Even as recently as 10 years ago, touring was considered the best way to get your music out there. Sure with the right circumstances, a great single or record can explode your band into a household name overnight, thus fast-tracking an artist’s career and mushrooming their fanbase in a matter of months or weeks, whereas previously they may have had to spend years on the road to create a similar impact. But as the landscape for music consumption shifts more and more due to streaming services, blogs and placements, touring still remains an effective—albeit slow burn—method to gain fans one city at a time.
Without a doubt, touring can be extremely time-consuming and expensive, and there’s lots of gray areas as far as how to calculate a tour’s return on investment (and there’s even a chance of flat-out losing money), but nothing can beat the buzz of being on the road, seeing the world, honing your craft in a live setting and interacting with your fans on a grassroots level. There may not be an exact science to effective touring, but having the right mindset and intelligence about your audience and balancing that with an overall goal for the band aesthetically, commercially, and from a profitability standpoint, can produce some effective results. Before you hit the road, make sure you’re ready with these very important tips.
Is player one ready?
Do you have your performances and music polished? Can you say with all honesty that you are a well-oiled machine on stage? Have you mastered your live show in your own city to the point where now you’re ready to expand your reach? You should answer all these questions with a resounding yes. If you can’t win over your own city, which contains your largest and most sympathetic audience (friends and family), a room full of strangers far from home is going to prove challenging. Touring is not glamorous, and it’s filled with hurdles, so make sure you’re ready to show your best self in other cities even when conditions are far from ideal.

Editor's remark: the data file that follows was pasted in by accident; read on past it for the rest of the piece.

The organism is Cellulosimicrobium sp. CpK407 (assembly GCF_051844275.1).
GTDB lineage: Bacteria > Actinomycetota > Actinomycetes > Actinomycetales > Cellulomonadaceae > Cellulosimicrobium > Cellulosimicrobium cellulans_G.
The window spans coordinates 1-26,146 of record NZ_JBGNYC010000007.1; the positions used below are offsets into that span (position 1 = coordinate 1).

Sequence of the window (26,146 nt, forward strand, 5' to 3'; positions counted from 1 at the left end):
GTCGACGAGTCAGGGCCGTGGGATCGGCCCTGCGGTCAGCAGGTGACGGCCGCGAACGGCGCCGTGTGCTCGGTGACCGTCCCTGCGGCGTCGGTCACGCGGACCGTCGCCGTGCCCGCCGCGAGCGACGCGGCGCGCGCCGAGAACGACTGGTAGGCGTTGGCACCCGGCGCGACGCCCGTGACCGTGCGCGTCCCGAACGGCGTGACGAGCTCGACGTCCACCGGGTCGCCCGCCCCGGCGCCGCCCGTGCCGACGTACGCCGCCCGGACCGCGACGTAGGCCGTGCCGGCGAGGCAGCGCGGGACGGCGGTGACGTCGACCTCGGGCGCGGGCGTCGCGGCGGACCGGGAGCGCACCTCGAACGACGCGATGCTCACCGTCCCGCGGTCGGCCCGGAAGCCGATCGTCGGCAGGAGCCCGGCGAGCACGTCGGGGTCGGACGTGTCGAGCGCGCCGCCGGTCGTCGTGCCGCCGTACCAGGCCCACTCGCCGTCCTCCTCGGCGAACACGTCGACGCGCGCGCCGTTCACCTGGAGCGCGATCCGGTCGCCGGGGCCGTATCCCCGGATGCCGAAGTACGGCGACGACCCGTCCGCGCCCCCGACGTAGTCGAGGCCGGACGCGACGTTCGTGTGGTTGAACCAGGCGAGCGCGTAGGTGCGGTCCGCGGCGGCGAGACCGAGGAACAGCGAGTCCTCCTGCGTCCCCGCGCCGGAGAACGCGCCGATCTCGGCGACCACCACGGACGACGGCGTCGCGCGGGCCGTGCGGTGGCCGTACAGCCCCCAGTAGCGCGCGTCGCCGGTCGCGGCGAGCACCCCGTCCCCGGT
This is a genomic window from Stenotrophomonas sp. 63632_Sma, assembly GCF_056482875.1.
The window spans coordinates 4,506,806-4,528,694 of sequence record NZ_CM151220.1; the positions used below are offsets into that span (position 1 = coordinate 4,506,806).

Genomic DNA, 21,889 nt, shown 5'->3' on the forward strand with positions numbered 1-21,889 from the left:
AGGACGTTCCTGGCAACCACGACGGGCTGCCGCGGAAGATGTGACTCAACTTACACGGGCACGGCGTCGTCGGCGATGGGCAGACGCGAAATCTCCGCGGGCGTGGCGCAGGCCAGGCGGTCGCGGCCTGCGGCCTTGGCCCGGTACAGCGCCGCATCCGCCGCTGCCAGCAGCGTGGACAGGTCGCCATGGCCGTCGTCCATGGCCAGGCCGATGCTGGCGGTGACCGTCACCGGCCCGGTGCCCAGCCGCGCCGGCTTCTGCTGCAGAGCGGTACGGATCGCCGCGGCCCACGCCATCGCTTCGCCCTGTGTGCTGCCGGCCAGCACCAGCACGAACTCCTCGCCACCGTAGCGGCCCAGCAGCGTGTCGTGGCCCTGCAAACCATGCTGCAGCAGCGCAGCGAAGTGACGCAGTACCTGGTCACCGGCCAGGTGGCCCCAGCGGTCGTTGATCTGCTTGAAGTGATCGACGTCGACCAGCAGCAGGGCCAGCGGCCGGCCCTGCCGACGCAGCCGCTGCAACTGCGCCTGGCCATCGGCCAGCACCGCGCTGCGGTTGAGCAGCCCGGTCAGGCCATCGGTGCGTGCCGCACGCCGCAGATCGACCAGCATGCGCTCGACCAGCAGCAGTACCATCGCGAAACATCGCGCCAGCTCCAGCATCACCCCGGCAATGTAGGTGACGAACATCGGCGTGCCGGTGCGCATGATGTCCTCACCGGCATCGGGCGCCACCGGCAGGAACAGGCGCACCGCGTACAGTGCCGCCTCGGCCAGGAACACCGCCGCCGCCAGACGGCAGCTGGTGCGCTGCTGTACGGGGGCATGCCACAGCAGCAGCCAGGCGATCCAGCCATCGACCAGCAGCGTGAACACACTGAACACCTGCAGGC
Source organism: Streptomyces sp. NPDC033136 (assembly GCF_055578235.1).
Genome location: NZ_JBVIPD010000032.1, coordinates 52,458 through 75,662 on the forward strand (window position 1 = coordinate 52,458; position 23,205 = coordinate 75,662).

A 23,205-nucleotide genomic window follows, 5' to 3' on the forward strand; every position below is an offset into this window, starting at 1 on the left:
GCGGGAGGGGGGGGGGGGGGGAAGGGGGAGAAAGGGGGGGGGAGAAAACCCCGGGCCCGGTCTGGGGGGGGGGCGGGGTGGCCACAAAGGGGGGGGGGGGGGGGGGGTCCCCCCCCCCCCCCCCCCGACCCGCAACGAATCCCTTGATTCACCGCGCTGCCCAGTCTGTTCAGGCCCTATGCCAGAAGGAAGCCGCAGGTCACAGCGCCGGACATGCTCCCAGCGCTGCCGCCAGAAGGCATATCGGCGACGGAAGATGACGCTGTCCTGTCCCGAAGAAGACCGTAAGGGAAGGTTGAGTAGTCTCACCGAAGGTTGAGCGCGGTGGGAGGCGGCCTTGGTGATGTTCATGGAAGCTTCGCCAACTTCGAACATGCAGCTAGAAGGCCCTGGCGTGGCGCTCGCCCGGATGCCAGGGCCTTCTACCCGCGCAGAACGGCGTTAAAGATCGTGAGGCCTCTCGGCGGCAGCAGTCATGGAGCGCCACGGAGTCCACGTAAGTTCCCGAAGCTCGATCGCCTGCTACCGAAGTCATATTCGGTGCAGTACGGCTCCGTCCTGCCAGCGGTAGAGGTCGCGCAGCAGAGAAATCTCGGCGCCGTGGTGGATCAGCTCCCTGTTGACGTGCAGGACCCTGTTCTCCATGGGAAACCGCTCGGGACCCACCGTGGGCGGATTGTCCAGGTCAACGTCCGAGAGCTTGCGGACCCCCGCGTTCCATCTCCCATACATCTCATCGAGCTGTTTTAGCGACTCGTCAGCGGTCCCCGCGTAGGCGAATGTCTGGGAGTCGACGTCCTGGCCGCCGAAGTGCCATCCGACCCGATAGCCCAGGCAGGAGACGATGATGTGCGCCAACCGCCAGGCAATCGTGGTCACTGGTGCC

Once you have the set ready, draw up a budget and make sure you have enough money to hit the road. Your record label (if you have one) may offer financial support for your tour, but you may also need to spend your own savings, borrow from personal resources, or take out a loan (with a practical strategy for paying it off). Once funds are secured, make sure you stick to your budget. “Making those numbers work is tough, but being realistic on cost will help you in the long run,” said Annie Flook, Director of Touring & Artist Development at Atlantic Records in a recent Spotify Co.Lab event. “Ask people about tips and tricks on the road and think about ways to leverage relationships to help save costs.”
Make all right turns.
While the can-do attitude of a band willing to play anywhere at any time is refreshing and indicative of a strong work ethic, knowing who you are and what works best for you is going to land more effective tours with the right bands. The law of averages says that when you’re playing a big gig you’ll probably win over some new fans, but a smaller gig supporting a like-minded artist could mean more new fans in total.